Archive for the ‘#CarmeloAnthony’ Category

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Oklahoma City’s vision of a Super Team was a flop and now the Thunder are looking at a tumultuous summer after being eliminated in six games by the Jazz in the first round of the playoffs.

Russell Westbrook’s five-year, $205 million extension is ready to kick in and the 2016-17 MVP likely is not going anywhere. But the same cannot be said about any of the Thunder’s other stars, and even coach Billy Donovan, whose job could be in jeopardy.

Paul George is entering free agency and his future in OKC is uncertain. But whether George stays or ends up in Los Angeles, the Thunder are stuck with the aging Carmelo Anthony. OKC would like nothing more than for Anthony to decline his player option but someone who turns 34 in a month and is coming off the worst season of his career is not going to turn down $27.9 million.

So then what?

If Anthony remains expect the Thunder to attempt to buy out his deal, similar to what the Bulls did with Dwyane Wade last summer. But, first, OKC may try to get something in return and this is where the Miami Heat could come in.

Miami has its issues with the cap and could be a trade partner for the Thunder. The Heat, though, likely would have to shed long term money to make it worth paying nearly $30 million for one year of a fading star.

With center Steven Adams under contract for three more years and $77.5 million, unless this turns into a blockbuster, including Hassan Whiteside ($25.4 million next season, $27.1 million in 2019-20) in a deal could be difficult.

More realistic would be Miami packaging two contracts, say James Johnson ($14.4 million next season, three years total remaining) and Tyler Johnson ($19.2 million each of the next two years) and take back an additional cheaper contract to make the deal work.

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Paul George is set to become one of the most highly coveted free agents this summer. Several teams are expected to be in pursuit of the superstar, and after the way things ended this season with the Thunder, there is reason to believe he could be on the move.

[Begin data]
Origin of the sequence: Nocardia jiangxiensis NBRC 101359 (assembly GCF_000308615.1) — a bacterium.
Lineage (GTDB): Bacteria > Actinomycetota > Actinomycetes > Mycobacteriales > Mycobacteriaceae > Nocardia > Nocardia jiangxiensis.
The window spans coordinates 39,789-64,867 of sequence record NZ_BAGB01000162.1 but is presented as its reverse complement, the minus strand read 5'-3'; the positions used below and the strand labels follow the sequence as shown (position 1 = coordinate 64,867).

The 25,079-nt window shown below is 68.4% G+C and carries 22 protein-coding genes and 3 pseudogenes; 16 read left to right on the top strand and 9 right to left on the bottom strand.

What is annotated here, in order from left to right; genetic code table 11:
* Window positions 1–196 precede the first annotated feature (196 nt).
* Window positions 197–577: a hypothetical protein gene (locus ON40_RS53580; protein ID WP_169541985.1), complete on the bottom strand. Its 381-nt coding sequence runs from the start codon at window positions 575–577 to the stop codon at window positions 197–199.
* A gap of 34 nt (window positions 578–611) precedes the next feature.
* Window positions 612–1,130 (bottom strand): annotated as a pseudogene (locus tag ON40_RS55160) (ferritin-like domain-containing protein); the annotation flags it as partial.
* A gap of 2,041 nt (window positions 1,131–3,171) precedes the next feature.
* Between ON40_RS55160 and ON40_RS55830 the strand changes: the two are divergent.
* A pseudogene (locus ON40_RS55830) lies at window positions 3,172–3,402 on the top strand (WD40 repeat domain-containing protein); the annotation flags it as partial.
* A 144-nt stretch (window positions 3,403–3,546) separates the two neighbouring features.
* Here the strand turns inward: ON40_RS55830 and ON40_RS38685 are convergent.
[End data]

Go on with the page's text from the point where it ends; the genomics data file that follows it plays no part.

Here are the four best destinations for George:

Philadelphia 76ers

If Playoff P wants to become Finals P he needs to become a 76er. If George is your best player, the chances of winning a title are slim to none, but as a third option on a team like this, the chances are no longer slim. Even as the C-option, George may turn out to be the one they go to late in games until (if ever) Ben Simmons develops a jump shot.

The 76ers should be one of, if not the favorite, to win the East next season, and with George they can own the conference for years. The Big 3 in Oklahoma City was a failed experiment; George, Simmons, and Joel Embiid could become the most unguardable Big 3 in the NBA.

Los Angeles Lakers 

The Lakers have always felt like the ideal fit for George since he made it clear that he would “love” to play for his hometown team and listed the Lakers as a place he wanted to be traded to last summer.

Whether he would be joined by LeBron James or not, the purple and gold would be a natural fit for George. Without LeBron, it would be the return of the Indiana PG13 as the primary scoring option. With LeBron, George will get the opportunity to compete for championships.